A senior official told reporters on Friday evening that the OMB job will be filled for now by Mulvaney’s deputy Russ Vought.
The person stressed Mulvaney’s credentials for chief of staff as a former Member of Congress, representing South Carolina as a Republican from 2010 until the president appointed him OMB head.
‘He knows Congress. He knows Capitol Hill,’ the official said.
Mulvaney and Trump met at the White House on Thursday afternoon prior to the announcement to discuss the impending fiscal cliff. Trump said in a tweet hours later that Mulvaney would be his interim chief of staff.
Hours prior to the president’s announcement that Kelly would be succeeded by Mick Mulvaney, the White House said Trump son-in-law Jared Kushner was not under consideration. Kushner is Ivanka Trump’s husband and a senior adviser to the president like she is
Trump promoted the job as a temporary assignment, but White House officials signaled that Mulvaney could fill the position for an extended period of time.
‘He’s the acting chief of staff, which means he’s the chief of staff,’ a senior official who requested anonymity said. ‘He got picked because the president liked him they get along.’
The person said that Mulvaney was named ‘acting’ chief instead of permanent chief, ‘because that’s what the president wants.’
‘We’ll see,’ a second official said of the appointment. ‘It’s what the president wants right now.’
Ivanka Trump quickly blasted a a congratulatory note to her new boss on Twitter, telling Mulvaney, ‘You will undoubtedly continue to inspire and impress in this new role just as you have at OMB.
Ivanka’s husband Jared Kushner, a senior adviser to the president, had been a dark horse for the job. The couple routinely clashed with Kelly, and the president’s daughter eagerly welcomed his exit.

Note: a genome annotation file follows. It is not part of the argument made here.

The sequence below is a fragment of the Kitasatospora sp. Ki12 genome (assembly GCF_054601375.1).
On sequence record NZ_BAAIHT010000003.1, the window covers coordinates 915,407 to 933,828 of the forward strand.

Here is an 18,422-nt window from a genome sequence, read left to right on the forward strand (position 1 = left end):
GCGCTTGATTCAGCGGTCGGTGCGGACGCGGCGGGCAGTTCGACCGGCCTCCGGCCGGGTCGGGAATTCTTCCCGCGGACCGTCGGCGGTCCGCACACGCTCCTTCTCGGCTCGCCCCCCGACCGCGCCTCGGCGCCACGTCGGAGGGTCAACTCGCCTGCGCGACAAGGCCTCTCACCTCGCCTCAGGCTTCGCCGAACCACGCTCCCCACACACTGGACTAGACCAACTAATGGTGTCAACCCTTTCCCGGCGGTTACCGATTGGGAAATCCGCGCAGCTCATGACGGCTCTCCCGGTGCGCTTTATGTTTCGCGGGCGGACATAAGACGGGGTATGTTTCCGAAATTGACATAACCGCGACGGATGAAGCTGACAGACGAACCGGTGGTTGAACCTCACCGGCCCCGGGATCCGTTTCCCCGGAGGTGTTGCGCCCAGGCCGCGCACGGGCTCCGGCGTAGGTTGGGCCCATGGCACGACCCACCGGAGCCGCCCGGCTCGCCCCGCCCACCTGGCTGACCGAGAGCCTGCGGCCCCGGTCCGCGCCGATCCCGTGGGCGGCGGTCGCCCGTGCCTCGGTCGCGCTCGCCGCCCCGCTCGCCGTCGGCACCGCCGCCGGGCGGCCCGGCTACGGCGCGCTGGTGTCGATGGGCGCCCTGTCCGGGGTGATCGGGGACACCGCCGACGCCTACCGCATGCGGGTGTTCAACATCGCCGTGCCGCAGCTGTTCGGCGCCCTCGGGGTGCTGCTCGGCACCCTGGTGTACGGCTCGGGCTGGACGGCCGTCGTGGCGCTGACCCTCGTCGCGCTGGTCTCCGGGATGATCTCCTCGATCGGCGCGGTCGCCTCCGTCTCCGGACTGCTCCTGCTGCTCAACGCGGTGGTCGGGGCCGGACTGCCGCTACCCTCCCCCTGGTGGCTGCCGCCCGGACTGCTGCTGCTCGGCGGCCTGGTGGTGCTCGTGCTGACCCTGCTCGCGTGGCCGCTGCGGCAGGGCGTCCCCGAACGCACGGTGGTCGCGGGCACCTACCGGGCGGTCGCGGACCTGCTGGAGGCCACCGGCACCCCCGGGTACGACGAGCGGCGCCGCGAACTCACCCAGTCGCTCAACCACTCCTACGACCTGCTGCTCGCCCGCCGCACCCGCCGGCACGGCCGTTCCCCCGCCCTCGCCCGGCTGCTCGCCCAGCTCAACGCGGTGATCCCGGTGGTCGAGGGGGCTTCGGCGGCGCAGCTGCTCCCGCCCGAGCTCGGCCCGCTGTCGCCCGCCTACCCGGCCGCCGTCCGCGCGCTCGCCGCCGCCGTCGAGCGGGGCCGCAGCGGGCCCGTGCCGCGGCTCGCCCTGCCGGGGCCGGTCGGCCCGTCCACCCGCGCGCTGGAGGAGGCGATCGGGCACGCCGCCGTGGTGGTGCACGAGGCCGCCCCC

‘Thank you General Kelly for almost 2 years of leadership in this Administration and for a lifetime of service to our great nation!’ she said in her tweet.
Prior to holding federal office, Mulvaney served as a state representative and state senator in South Carolina. Before that, he practiced law and worked for his family real estate business.
Mulvaney and his wife Pamela have three children.
In Congress, he was known as a fiscal-hawk and social conservative who ran with the right-wing Freedom Caucus and was willing to shut the government down to trim down the federal deficit.
Since joining the Trump administration he has taken flack for claiming that there is such a thing as a ‘good shutdown’ that could permanently fix the appropriations process. He has also been dogged by a claim that he says was meant to be a joke that he would only meet with lobbyists as a congressman who’d contributed to his campaigns.
Chris Christie became the latest contender for chief of staff to take himself out of the running on Friday, saying in a statement that it is an honor to have been considered, but it’s not the right time in his life for the assignment
Mulvaney was the obvious choice for acting White House chief of staff after having been one of two rumored picks for the position for close to six months.
The other contender, Nick Ayers, turned the job down over the weekend.
Chris Christie also took himself out of the running, saying in a Friday afternoon statement that it is an honor to have been considered, but it’s not the right time in his life for the assignment.
He told the New York Times that he had asked Trump ‘to no longer keep me in considerations for this post’ following a meeting on Thursday to discuss the position.
Counselor to the president Kellyanne Conway meanwhile confirmed that Trump son-in-law Jared Kushner was not under consideration.
‘I haven’t heard either Jared or the president mention Jared on the list,’ she asserted. ‘But I think he’s doing a great job at what he’s doing.’
Asked whether the president spoke to Christie and what exactly happened she said: ‘I do know the answer, but I can’t comment. They had a great meeting last night.’
She smiled and said nothing as DailyMail.com asked if she is interested in doing the job that no one else seems to want.
Conway suggested to reporters that the president does have a ‘front-runner’ in mind for the job he’s been openly trying to fill for the last week.
‘I’m not saying, although I know. I know the answer, not telling you,’ she teased.
Reporters, throwing names out and hoping that someone sticks, queried the potential appointment of senior communications aide Bill Shine, who joined the administration earlier this year after working as an executive for many years at Fox.
‘I love that Bill Shine is the communications director,’ she said, ‘and it’s added a lot to our press and coms shop.’